Wednesday, March 19, 2014

Cam-Do Hard-wiring Project for GoPro Hero 3

Follow me on Facebook, YouTube, and Twitter!
Check out all of my Product/Equipment Reviews

The upgrades to the Skeeter continue! Read my other upgrade stories such as my installation of the Recessed Foot Pedal and the Humminbird 798 Install.

Learning to use the GoPro, as I do in a fishing environment, has been lesson after hard learned lesson. It has become an accomplishment to be able to catch fish in real time. What do I mean by that? Well, many of the fishing videos that you will watch on the internet feature fish that were already hooked or sometimes caught.

There are many roadblocks to getting the live action just right, whether it be camera angle, fisherman position, frequent data drops, or in my case, usually battery life. I have to admit that the GoPro was not necessarily designed to be used as I use it on a weekly basis. Ideally the GoPro is for many different short shots. Not 9 continuous hours. The battery of the GoPro isn't really designed to operate for hours on end. At most you may get 3 consecutive hours of run time. And, even for that, you have to sacrifice image quality by dropping down the resolution. Sometimes the unit will malfunction, as it has done on many occasions with me. When that happens, it will happen when you least need it do.....landing that trophy fish.

After I bought my GoPro, I had to learn daily lessons on how anything and everything can happen, leading to the loss of potential YouTube gold. Over time I have managed to solve these issues one by one, but battery life has been an issue that won't go away. You can solve it several ways, for example, buying multiple batteries. But, a battery is $35 and it's easy to loose. For a good day of fishing, you would need 4 batteries. That's a lot of money. You can also keep the camera hooked up to the charger by using a skeleton case. While this is a quick and easy solution, it may not be the best one. I had done this on a few occasions, but had noticed increased heating of the unit,  degradation of the images and occasionally complete corruption of the memory card requiring reformatting and losing all the data.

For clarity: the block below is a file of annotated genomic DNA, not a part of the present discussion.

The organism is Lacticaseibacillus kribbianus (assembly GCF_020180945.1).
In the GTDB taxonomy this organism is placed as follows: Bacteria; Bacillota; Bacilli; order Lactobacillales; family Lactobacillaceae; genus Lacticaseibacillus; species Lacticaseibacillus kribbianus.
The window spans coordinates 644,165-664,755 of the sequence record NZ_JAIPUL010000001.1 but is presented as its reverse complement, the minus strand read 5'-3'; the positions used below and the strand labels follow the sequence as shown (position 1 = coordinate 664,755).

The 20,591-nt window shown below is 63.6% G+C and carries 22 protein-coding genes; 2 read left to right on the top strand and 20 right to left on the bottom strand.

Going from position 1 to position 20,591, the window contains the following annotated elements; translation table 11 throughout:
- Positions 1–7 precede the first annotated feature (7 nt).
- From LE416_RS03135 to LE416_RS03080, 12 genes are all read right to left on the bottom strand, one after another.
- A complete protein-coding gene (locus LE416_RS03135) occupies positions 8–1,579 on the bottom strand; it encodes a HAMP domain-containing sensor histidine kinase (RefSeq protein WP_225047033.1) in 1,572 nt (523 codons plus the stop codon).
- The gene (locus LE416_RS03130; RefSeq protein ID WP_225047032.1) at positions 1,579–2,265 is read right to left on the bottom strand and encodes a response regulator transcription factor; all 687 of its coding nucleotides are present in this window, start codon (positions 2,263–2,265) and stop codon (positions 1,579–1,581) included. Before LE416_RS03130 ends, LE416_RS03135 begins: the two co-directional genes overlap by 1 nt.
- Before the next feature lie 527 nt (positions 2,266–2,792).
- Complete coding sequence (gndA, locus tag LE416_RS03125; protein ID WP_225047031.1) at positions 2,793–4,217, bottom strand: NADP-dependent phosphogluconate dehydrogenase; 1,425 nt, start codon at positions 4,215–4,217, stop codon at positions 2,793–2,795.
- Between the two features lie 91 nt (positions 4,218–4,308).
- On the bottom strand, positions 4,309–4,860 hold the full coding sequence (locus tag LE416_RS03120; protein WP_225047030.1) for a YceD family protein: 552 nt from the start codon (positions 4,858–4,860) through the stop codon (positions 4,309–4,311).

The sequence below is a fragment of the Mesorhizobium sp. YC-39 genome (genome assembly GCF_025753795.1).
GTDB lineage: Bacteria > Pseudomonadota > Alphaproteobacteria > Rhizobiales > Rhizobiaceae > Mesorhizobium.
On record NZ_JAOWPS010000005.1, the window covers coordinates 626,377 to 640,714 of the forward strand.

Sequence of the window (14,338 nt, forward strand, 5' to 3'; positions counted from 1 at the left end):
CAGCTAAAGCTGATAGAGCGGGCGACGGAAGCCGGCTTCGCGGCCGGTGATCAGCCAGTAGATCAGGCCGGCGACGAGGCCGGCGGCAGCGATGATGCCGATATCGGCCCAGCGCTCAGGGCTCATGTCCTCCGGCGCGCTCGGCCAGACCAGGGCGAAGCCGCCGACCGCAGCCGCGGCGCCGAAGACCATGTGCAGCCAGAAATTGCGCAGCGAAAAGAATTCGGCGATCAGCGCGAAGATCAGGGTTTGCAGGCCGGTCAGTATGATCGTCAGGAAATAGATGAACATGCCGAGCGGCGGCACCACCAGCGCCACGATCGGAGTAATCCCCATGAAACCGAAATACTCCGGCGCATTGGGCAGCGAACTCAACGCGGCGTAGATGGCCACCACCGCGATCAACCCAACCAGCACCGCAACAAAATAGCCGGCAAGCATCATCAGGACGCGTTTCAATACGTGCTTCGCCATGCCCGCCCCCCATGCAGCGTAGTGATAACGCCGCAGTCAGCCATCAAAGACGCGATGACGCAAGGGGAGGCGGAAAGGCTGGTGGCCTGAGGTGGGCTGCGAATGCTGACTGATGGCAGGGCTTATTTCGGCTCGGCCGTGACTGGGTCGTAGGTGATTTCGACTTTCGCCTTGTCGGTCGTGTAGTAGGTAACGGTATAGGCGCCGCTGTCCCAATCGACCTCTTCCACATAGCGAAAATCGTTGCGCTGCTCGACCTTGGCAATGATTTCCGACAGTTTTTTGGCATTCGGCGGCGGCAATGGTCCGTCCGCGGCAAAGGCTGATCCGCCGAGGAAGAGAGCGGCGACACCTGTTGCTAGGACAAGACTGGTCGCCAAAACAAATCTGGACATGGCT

My friend, Taco...from SHOT by Taco recommended that I check out Cam-Do. They specialize in custom made products for, among other things, GoPros. Specifically, they have a battery eliminator. Directly from their site:
GoPro Battery Eliminator

If you are using the GoPro camera for extended periods, it is better to power the camera with a battery eliminator instead of connecting it to a charger. Cam-Do battery eliminators are available to power the camera from AC mains power or DC battery power over a wide range of input voltages.

The battery eliminator snaps into the battery slot of all GoProHero 3 and 3+ models and latches like the GoPro lid for a secure fit. Using a battery eliminator eliminates two sources of heat. The charging circuit in the camera and the battery itself, which gets warm while charging.